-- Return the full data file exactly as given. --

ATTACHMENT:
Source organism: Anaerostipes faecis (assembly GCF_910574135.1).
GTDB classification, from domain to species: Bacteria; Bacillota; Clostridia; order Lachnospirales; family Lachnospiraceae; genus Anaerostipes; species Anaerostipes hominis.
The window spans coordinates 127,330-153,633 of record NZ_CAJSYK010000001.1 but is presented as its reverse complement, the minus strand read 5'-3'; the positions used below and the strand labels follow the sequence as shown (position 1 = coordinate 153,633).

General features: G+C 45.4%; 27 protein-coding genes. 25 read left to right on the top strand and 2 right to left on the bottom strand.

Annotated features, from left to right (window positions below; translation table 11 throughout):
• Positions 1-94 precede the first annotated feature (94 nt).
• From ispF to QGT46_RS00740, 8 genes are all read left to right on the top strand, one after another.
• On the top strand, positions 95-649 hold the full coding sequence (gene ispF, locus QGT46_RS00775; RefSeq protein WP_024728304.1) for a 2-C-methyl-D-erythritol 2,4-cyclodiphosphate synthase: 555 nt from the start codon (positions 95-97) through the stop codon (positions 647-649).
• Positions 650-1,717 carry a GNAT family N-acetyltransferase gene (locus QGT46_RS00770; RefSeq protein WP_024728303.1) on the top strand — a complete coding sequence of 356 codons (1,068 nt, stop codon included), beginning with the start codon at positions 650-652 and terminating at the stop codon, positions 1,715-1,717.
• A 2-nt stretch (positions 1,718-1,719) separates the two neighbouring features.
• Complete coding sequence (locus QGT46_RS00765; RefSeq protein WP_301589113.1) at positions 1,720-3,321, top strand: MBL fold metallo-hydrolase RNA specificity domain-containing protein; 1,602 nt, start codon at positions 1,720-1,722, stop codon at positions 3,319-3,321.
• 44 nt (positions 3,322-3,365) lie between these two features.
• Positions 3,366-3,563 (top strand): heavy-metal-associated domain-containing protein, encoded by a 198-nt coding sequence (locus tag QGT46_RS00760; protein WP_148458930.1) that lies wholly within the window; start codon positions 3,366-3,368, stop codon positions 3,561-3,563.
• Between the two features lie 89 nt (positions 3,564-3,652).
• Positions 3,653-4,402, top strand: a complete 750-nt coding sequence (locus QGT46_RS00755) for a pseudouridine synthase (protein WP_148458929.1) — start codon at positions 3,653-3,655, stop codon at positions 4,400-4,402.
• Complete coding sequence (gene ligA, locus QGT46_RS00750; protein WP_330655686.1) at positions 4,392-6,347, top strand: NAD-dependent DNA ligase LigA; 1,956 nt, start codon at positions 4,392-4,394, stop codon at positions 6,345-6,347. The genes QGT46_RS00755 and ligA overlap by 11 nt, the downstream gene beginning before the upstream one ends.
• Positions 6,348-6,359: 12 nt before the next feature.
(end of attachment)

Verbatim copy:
Source organism: Anaerostipes faecis (assembly GCF_910574135.1).
GTDB classification, from domain to species: Bacteria; Bacillota; Clostridia; order Lachnospirales; family Lachnospiraceae; genus Anaerostipes; species Anaerostipes hominis.
The window spans coordinates 127,330-153,633 of record NZ_CAJSYK010000001.1 but is presented as its reverse complement, the minus strand read 5'-3'; the positions used below and the strand labels follow the sequence as shown (position 1 = coordinate 153,633).

General features: G+C 45.4%; 27 protein-coding genes. 25 read left to right on the top strand and 2 right to left on the bottom strand.

Annotated features, from left to right (window positions below; translation table 11 throughout):
• Positions 1-94 precede the first annotated feature (94 nt).
• From ispF to QGT46_RS00740, 8 genes are all read left to right on the top strand, one after another.
• On the top strand, positions 95-649 hold the full coding sequence (gene ispF, locus QGT46_RS00775; RefSeq protein WP_024728304.1) for a 2-C-methyl-D-erythritol 2,4-cyclodiphosphate synthase: 555 nt from the start codon (positions 95-97) through the stop codon (positions 647-649).
• Positions 650-1,717 carry a GNAT family N-acetyltransferase gene (locus QGT46_RS00770; RefSeq protein WP_024728303.1) on the top strand — a complete coding sequence of 356 codons (1,068 nt, stop codon included), beginning with the start codon at positions 650-652 and terminating at the stop codon, positions 1,715-1,717.
• A 2-nt stretch (positions 1,718-1,719) separates the two neighbouring features.
• Complete coding sequence (locus QGT46_RS00765; RefSeq protein WP_301589113.1) at positions 1,720-3,321, top strand: MBL fold metallo-hydrolase RNA specificity domain-containing protein; 1,602 nt, start codon at positions 1,720-1,722, stop codon at positions 3,319-3,321.
• 44 nt (positions 3,322-3,365) lie between these two features.
• Positions 3,366-3,563 (top strand): heavy-metal-associated domain-containing protein, encoded by a 198-nt coding sequence (locus tag QGT46_RS00760; protein WP_148458930.1) that lies wholly within the window; start codon positions 3,366-3,368, stop codon positions 3,561-3,563.
• Between the two features lie 89 nt (positions 3,564-3,652).
• Positions 3,653-4,402, top strand: a complete 750-nt coding sequence (locus QGT46_RS00755) for a pseudouridine synthase (protein WP_148458929.1) — start codon at positions 3,653-3,655, stop codon at positions 4,400-4,402.
• Complete coding sequence (gene ligA, locus QGT46_RS00750; protein WP_330655686.1) at positions 4,392-6,347, top strand: NAD-dependent DNA ligase LigA; 1,956 nt, start codon at positions 4,392-4,394, stop codon at positions 6,345-6,347. The genes QGT46_RS00755 and ligA overlap by 11 nt, the downstream gene beginning before the upstream one ends.
• Positions 6,348-6,359: 12 nt before the next feature.